Why Storytelling is the Best Friend of Content Marketing

Why Storytelling is the Best Friend of Content Marketing

You may not have realised it, but the way we converse with brands online has changed dramatically in recent years. Gone are the days of companies begging us to buy, and more and more brands are sharing the stories with us instead. There are many reasons as to why this is done, and this is why storytelling is an important element of any content marketing strategy.

Your Brand Can Relate to Customers

Many people have a favourite musician because of how they reached their goals. Others will relate to sports icons because of the efforts they make to ensure they’re in peak condition when it comes to sporting events. With this in mind, it can be worthwhile adding a personal touch to your blog entries to ensure that people are given a more immersive read. While a consumer may already like your product, adding some history as to how the company came about can give your fan base a more detailed overview of your brand, and it can hit home with those who have similar goals, and even convert some to become a brand ambassador.

If you’re unsure as to whether your brand’s journey carries any weight in relation to content, then why not consider some useful information instead? For example, you could offer a series of life hacks that can be achieved with your product or service. If you’re always looking to make your content both, immersive and informative, it’s likely that more people will find favour with your brand.

No Hard Sell

While there is a time and a place to offer a sales pitch, it does have to be in the right context. Those who simply post blogs linking to products and services will soon lose traction with their online audience, which can mean that they are forfeiting return readers as a result. However, adding a storytelling element to your content means that you can describe your services in many different contexts without it ever sounding like a hard sell, and this ethos can be employed in so many ways, regardless of the niche you are in. For example, if you have a site that deals with the selling of retro video games, you could offer a series of content surrounding this, such as ‘What was my first video game’ or ‘All about my first gaming experience’. This is what people like to read. Moreover, this approach ensures that your readers are furnished with benefits that your company offers, without it being shoved in their faces. As a result, you can expect a greater turnover when it comes to sales, as well as more attention around your brand.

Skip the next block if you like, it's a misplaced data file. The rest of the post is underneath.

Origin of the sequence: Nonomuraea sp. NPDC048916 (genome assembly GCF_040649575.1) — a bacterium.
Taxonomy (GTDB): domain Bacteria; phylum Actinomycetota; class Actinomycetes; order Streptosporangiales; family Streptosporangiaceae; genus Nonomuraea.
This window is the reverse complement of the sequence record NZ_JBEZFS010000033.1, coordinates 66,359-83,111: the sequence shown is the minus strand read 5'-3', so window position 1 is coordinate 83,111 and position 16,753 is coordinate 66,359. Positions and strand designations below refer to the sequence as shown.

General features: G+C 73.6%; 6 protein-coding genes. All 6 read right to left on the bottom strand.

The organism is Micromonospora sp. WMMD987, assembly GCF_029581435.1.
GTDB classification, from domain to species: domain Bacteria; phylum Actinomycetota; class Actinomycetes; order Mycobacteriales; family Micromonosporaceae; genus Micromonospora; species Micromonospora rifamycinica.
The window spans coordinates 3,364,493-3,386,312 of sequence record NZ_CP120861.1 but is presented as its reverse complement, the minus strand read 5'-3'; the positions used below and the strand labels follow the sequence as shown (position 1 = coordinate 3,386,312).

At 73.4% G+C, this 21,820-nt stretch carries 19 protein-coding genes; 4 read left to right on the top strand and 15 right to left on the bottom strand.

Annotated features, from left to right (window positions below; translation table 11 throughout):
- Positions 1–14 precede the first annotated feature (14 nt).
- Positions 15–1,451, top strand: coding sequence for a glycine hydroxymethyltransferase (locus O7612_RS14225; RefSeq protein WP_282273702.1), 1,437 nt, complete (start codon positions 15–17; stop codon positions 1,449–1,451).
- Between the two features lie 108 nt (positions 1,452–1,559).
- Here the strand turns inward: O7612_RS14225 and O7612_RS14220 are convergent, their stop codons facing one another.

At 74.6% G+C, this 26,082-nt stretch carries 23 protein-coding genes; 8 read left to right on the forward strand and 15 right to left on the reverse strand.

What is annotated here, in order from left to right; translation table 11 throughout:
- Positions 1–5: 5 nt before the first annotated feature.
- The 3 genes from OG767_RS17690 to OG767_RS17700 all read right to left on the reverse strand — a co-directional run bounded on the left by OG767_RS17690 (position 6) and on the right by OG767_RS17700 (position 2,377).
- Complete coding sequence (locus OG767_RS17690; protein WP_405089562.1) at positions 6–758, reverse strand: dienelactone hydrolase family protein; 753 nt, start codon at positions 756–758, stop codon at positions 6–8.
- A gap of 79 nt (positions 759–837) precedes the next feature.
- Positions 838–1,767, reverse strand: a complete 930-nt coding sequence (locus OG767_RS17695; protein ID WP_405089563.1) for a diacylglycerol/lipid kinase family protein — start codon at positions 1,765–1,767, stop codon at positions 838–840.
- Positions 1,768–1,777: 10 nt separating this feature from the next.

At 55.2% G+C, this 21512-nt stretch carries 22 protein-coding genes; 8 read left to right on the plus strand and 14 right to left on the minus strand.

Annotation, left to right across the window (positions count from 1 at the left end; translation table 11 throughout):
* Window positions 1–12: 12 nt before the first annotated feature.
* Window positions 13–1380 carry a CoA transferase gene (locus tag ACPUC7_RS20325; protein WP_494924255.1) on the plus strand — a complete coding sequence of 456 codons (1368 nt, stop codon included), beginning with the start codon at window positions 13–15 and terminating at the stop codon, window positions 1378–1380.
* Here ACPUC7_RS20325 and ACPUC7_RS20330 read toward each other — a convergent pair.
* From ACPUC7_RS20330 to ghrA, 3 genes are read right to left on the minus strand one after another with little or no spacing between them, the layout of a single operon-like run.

Always Be Honest

One of the main reasons the Internet is so popular is because it offers those with something to say a platform to say it on. As such, companies trying to cover up any wrongdoing or error are often blacklisted by consumers. As such, honesty is always the best policy when creating content. If your brand made a series of mistakes initially, be sure to address these within your content. Sure, it may not have sat well with people initially, but people can also be very forgiving of brands who are quick to identify mistakes and instil a rectification in the first instance. Others will even relate to the brand as they have undoubtedly found themselves in the same position at some point and can relate to the troubles you may have had. A good example would be Moz, a software provider for online marketers that recently undergone tremendous job cuts (around 25% were laid off). Rand Fishkin, co-founder of Moz, has addressed this difficult time by being completely transparent with Moz’s audience and consumers. Must be painful, right?